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Kurdish detainees on hunger strike in Iraq to protest illegit arrest


ERBIL: Amjad Yusuf Rekani, a human rights activist from the Shiladze area of the Duhok province in the Kurdistan region of northern Iraq, is in “very bad health” after over 20 days of a hunger strike to protest his arrest and torture by Kurdish security forces, his family said in a statement to the press on Monday.   

Four other detainees joined Rekani’s hunger strike this past Sunday, also to protest their arrest and ill-treatment by the security forces. All five detainees are activists who have been held without trial since late 2020.

“Since our abduction by the [Kurdish] security forces, we have been severely tortured and they forced us to confess some alleged crimes. They have videotaped our false confessions and plan to release them to the public,” reads a statement by the detainees that was shared with their families, who in turn sent a copy to Arab media.

“The Kurdish authorities denied us access to our lawyers, and during interrogation, they changed our testimony and forced us to sign unknown confessions,” the statement added. 

Both the detainees and their families urged the United Nations offices in Iraq, local and international media as well as various human rights organizations, Kurdish lawmakers, and the people of Kurdistan to “urgently” spotlight the case and pressure the authorities to allow the detainees access to their lawyers and set a final date for their trials.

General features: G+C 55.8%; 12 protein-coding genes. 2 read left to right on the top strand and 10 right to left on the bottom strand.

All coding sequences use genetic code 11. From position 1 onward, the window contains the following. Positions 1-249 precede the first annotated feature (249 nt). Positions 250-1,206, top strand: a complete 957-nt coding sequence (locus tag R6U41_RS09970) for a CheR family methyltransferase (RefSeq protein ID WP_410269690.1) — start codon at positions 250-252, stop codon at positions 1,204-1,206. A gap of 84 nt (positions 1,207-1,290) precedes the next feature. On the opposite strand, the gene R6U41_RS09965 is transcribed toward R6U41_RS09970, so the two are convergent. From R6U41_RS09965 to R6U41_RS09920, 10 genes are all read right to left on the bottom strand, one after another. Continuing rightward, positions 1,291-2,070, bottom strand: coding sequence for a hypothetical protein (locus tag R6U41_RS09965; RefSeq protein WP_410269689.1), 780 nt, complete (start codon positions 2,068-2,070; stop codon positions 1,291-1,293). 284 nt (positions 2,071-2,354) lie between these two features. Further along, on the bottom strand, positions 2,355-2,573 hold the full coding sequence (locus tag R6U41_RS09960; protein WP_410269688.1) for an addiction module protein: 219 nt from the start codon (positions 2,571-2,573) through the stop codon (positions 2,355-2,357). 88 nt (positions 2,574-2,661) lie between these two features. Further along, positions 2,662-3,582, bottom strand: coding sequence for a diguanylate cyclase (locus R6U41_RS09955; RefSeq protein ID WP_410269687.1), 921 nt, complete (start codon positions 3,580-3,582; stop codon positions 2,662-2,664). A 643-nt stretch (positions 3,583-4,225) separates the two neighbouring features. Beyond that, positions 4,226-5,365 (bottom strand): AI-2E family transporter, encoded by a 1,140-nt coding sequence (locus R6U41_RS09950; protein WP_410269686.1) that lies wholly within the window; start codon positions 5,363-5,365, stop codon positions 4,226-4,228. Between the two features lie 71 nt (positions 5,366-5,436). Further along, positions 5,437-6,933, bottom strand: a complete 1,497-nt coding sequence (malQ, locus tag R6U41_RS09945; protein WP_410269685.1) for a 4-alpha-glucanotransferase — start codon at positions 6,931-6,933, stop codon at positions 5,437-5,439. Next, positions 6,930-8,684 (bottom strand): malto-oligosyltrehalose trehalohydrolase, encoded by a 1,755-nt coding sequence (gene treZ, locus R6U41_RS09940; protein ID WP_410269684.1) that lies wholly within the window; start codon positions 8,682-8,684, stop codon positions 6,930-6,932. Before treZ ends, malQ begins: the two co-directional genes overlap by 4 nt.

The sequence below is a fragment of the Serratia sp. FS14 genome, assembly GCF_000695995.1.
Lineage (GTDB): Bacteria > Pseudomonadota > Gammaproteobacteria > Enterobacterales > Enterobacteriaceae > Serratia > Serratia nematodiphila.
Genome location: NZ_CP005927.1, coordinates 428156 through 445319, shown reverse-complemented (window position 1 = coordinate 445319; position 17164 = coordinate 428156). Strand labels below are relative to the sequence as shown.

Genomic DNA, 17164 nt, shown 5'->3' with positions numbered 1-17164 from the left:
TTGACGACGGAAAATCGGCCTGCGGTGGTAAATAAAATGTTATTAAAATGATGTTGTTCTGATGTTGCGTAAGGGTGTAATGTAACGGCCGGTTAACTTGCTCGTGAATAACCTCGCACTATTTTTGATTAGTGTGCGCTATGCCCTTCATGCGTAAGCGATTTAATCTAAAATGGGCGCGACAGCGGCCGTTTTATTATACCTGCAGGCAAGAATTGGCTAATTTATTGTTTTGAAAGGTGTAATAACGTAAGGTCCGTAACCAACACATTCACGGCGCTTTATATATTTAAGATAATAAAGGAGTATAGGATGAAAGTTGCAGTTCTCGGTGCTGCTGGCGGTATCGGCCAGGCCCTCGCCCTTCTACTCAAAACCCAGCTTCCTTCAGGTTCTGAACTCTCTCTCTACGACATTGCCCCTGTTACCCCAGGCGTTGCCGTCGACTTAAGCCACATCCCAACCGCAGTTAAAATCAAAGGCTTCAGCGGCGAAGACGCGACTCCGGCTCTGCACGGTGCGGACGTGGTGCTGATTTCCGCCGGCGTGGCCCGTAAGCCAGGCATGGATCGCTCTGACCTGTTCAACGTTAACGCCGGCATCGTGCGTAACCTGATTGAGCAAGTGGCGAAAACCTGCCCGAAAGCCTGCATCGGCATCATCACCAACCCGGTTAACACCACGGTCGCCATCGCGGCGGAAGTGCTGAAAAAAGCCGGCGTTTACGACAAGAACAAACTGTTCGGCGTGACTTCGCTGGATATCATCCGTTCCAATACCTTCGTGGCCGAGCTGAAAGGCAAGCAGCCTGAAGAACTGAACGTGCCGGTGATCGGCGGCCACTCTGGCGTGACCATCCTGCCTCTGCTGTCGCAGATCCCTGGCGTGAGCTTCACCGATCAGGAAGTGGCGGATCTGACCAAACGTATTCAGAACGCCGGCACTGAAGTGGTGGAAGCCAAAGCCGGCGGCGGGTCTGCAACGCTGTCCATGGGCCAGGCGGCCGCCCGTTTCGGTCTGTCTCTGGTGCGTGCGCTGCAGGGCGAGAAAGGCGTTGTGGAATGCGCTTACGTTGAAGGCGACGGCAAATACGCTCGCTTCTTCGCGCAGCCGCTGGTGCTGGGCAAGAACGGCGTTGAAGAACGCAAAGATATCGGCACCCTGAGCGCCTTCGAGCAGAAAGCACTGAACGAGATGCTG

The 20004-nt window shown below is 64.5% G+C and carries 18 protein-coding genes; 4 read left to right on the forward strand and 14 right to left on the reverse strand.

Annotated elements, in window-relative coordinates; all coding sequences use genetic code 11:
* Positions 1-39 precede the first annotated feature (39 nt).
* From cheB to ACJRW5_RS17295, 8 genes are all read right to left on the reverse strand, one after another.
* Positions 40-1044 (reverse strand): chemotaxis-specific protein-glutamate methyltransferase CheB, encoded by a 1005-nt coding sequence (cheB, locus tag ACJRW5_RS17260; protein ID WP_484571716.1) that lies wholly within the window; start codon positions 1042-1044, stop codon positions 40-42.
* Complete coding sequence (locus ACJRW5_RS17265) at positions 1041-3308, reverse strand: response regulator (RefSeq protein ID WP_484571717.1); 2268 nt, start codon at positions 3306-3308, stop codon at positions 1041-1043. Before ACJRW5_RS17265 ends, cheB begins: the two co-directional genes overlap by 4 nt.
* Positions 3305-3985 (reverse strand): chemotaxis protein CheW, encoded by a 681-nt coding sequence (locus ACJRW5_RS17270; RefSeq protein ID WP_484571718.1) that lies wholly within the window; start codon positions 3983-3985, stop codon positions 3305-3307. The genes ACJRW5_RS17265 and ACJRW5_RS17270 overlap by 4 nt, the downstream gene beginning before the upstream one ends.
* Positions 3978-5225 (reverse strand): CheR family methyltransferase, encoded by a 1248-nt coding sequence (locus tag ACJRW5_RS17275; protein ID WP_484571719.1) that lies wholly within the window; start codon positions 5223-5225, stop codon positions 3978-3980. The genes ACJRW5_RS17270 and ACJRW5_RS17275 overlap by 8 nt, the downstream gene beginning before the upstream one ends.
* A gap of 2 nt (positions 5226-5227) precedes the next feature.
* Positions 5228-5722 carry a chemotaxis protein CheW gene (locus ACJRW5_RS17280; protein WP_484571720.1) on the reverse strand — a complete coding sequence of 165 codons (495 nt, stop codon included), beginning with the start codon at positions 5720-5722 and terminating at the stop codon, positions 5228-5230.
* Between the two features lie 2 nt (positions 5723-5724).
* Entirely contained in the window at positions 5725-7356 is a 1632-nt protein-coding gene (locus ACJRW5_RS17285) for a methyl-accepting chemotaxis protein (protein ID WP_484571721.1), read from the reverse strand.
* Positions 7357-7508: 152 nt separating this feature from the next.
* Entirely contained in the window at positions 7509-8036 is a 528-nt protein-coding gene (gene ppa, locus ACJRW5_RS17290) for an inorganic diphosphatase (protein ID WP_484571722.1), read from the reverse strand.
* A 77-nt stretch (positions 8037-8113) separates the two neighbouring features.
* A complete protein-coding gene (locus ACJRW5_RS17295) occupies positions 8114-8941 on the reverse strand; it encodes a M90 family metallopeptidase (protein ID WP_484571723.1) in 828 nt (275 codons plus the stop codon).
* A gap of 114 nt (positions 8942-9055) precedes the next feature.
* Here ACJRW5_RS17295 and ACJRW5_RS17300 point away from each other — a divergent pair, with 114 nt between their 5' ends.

Since early 2019, security forces of the Kurdistan Regional Government (KRG) have detained hundreds of protestors, activists, and journalists across the region, following widespread protests against poor services, unpaid salaries, the existence of Turkish military bases as well as airstrikes against civilians in the region. 

In June 2020, residents of the Shiladze area of Duhok province took to the streets to protest Turkey’s airstrikes which claimed the lives of several locals from the area. The five detainees were arrested in December of that same year.

While a few of the detainees were sentenced over charges of “endangering national security”, several other detainees still await trial amid indifference by the Kurdish executive and legislative authorities. 


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